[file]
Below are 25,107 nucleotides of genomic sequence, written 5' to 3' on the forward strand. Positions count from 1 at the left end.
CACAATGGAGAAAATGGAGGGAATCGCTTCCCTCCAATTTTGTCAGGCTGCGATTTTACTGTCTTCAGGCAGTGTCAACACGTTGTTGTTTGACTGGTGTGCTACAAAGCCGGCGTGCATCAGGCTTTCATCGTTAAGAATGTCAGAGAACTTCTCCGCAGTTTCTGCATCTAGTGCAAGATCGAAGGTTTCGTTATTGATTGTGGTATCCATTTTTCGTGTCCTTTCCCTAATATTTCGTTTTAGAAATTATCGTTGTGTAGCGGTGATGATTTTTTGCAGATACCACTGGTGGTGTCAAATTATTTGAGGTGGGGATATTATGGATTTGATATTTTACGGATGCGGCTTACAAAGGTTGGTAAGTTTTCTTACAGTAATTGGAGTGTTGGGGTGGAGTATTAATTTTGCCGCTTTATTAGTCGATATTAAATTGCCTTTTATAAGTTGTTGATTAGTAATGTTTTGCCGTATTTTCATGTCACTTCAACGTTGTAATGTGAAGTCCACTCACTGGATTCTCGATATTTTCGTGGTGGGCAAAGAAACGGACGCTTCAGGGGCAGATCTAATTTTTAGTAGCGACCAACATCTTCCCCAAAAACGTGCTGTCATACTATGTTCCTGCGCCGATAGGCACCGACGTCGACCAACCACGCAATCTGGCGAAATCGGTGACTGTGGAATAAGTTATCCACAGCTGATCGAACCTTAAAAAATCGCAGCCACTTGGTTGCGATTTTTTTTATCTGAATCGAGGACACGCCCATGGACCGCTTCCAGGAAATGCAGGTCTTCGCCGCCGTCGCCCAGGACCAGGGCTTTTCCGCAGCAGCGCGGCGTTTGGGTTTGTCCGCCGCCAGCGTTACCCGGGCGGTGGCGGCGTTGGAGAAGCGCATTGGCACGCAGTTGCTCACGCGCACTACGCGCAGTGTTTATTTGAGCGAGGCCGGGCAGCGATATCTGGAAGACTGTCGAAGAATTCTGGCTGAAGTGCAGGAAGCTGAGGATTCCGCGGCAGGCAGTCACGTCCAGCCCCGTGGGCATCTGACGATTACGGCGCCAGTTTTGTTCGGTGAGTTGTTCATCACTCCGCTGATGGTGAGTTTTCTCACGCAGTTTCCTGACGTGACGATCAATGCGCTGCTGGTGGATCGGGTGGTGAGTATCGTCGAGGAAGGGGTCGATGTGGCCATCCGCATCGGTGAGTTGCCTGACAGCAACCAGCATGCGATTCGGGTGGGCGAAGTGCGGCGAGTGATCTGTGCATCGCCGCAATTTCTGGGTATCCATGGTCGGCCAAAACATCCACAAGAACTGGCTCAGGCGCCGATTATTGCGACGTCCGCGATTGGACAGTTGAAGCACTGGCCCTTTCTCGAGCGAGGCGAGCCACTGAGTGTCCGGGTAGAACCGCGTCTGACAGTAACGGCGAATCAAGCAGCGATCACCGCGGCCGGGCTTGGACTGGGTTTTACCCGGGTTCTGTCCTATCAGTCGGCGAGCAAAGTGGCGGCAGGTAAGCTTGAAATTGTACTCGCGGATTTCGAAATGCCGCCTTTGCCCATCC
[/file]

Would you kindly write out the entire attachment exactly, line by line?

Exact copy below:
Below are 25,107 nucleotides of genomic sequence, written 5' to 3' on the forward strand. Positions count from 1 at the left end.
CACAATGGAGAAAATGGAGGGAATCGCTTCCCTCCAATTTTGTCAGGCTGCGATTTTACTGTCTTCAGGCAGTGTCAACACGTTGTTGTTTGACTGGTGTGCTACAAAGCCGGCGTGCATCAGGCTTTCATCGTTAAGAATGTCAGAGAACTTCTCCGCAGTTTCTGCATCTAGTGCAAGATCGAAGGTTTCGTTATTGATTGTGGTATCCATTTTTCGTGTCCTTTCCCTAATATTTCGTTTTAGAAATTATCGTTGTGTAGCGGTGATGATTTTTTGCAGATACCACTGGTGGTGTCAAATTATTTGAGGTGGGGATATTATGGATTTGATATTTTACGGATGCGGCTTACAAAGGTTGGTAAGTTTTCTTACAGTAATTGGAGTGTTGGGGTGGAGTATTAATTTTGCCGCTTTATTAGTCGATATTAAATTGCCTTTTATAAGTTGTTGATTAGTAATGTTTTGCCGTATTTTCATGTCACTTCAACGTTGTAATGTGAAGTCCACTCACTGGATTCTCGATATTTTCGTGGTGGGCAAAGAAACGGACGCTTCAGGGGCAGATCTAATTTTTAGTAGCGACCAACATCTTCCCCAAAAACGTGCTGTCATACTATGTTCCTGCGCCGATAGGCACCGACGTCGACCAACCACGCAATCTGGCGAAATCGGTGACTGTGGAATAAGTTATCCACAGCTGATCGAACCTTAAAAAATCGCAGCCACTTGGTTGCGATTTTTTTTATCTGAATCGAGGACACGCCCATGGACCGCTTCCAGGAAATGCAGGTCTTCGCCGCCGTCGCCCAGGACCAGGGCTTTTCCGCAGCAGCGCGGCGTTTGGGTTTGTCCGCCGCCAGCGTTACCCGGGCGGTGGCGGCGTTGGAGAAGCGCATTGGCACGCAGTTGCTCACGCGCACTACGCGCAGTGTTTATTTGAGCGAGGCCGGGCAGCGATATCTGGAAGACTGTCGAAGAATTCTGGCTGAAGTGCAGGAAGCTGAGGATTCCGCGGCAGGCAGTCACGTCCAGCCCCGTGGGCATCTGACGATTACGGCGCCAGTTTTGTTCGGTGAGTTGTTCATCACTCCGCTGATGGTGAGTTTTCTCACGCAGTTTCCTGACGTGACGATCAATGCGCTGCTGGTGGATCGGGTGGTGAGTATCGTCGAGGAAGGGGTCGATGTGGCCATCCGCATCGGTGAGTTGCCTGACAGCAACCAGCATGCGATTCGGGTGGGCGAAGTGCGGCGAGTGATCTGTGCATCGCCGCAATTTCTGGGTATCCATGGTCGGCCAAAACATCCACAAGAACTGGCTCAGGCGCCGATTATTGCGACGTCCGCGATTGGACAGTTGAAGCACTGGCCCTTTCTCGAGCGAGGCGAGCCACTGAGTGTCCGGGTAGAACCGCGTCTGACAGTAACGGCGAATCAAGCAGCGATCACCGCGGCCGGGCTTGGACTGGGTTTTACCCGGGTTCTGTCCTATCAGTCGGCGAGCAAAGTGGCGGCAGGTAAGCTTGAAATTGTACTCGCGGATTTCGAAATGCCGCCTTTGCCCATCC